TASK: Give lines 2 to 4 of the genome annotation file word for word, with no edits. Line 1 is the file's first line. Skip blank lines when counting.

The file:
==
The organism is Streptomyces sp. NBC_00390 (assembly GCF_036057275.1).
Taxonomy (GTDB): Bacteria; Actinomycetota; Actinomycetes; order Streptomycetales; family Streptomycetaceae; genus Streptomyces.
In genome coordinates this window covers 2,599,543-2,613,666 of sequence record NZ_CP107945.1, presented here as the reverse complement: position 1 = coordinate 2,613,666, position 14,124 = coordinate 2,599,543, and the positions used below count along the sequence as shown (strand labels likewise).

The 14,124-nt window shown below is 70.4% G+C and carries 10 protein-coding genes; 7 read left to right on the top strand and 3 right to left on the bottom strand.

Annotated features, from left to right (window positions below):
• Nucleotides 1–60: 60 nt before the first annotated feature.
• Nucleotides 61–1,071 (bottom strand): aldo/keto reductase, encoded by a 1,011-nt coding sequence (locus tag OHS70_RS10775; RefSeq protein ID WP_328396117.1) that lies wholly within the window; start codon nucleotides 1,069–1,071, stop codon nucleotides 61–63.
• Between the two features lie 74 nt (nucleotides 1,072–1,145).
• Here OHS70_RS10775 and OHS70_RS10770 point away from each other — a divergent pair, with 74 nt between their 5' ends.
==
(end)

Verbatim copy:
Taxonomy (GTDB): Bacteria; Actinomycetota; Actinomycetes; order Streptomycetales; family Streptomycetaceae; genus Streptomyces.
In genome coordinates this window covers 2,599,543-2,613,666 of sequence record NZ_CP107945.1, presented here as the reverse complement: position 1 = coordinate 2,613,666, position 14,124 = coordinate 2,599,543, and the positions used below count along the sequence as shown (strand labels likewise).

The 14,124-nt window shown below is 70.4% G+C and carries 10 protein-coding genes; 7 read left to right on the top strand and 3 right to left on the bottom strand.